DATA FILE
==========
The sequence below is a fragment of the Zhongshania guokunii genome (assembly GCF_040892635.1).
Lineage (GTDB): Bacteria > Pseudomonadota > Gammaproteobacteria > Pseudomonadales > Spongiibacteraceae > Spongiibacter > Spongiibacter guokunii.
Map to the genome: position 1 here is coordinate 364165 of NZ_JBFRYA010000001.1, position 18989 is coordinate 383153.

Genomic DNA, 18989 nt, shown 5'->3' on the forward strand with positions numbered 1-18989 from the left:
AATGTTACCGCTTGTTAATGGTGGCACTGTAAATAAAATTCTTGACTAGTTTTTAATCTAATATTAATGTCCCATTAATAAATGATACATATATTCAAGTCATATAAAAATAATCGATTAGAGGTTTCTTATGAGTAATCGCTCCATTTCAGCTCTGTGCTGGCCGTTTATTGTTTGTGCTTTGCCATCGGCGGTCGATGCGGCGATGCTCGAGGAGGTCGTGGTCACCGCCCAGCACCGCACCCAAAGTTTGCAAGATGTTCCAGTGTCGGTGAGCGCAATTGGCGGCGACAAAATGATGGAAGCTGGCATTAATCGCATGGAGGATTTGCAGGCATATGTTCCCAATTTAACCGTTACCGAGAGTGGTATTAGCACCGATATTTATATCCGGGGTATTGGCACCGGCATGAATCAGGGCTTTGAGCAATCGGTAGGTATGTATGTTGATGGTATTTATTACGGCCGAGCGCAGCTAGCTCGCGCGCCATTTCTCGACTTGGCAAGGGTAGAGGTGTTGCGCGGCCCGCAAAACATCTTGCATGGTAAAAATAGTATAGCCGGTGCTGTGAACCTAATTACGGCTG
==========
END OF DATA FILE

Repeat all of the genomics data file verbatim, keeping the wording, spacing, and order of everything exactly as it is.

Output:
The sequence below is a fragment of the Zhongshania guokunii genome (assembly GCF_040892635.1).
Lineage (GTDB): Bacteria > Pseudomonadota > Gammaproteobacteria > Pseudomonadales > Spongiibacteraceae > Spongiibacter > Spongiibacter guokunii.
Map to the genome: position 1 here is coordinate 364165 of NZ_JBFRYA010000001.1, position 18989 is coordinate 383153.

Genomic DNA, 18989 nt, shown 5'->3' on the forward strand with positions numbered 1-18989 from the left:
AATGTTACCGCTTGTTAATGGTGGCACTGTAAATAAAATTCTTGACTAGTTTTTAATCTAATATTAATGTCCCATTAATAAATGATACATATATTCAAGTCATATAAAAATAATCGATTAGAGGTTTCTTATGAGTAATCGCTCCATTTCAGCTCTGTGCTGGCCGTTTATTGTTTGTGCTTTGCCATCGGCGGTCGATGCGGCGATGCTCGAGGAGGTCGTGGTCACCGCCCAGCACCGCACCCAAAGTTTGCAAGATGTTCCAGTGTCGGTGAGCGCAATTGGCGGCGACAAAATGATGGAAGCTGGCATTAATCGCATGGAGGATTTGCAGGCATATGTTCCCAATTTAACCGTTACCGAGAGTGGTATTAGCACCGATATTTATATCCGGGGTATTGGCACCGGCATGAATCAGGGCTTTGAGCAATCGGTAGGTATGTATGTTGATGGTATTTATTACGGCCGAGCGCAGCTAGCTCGCGCGCCATTTCTCGACTTGGCAAGGGTAGAGGTGTTGCGCGGCCCGCAAAACATCTTGCATGGTAAAAATAGTATAGCCGGTGCTGTGAACCTAATTACGGCTG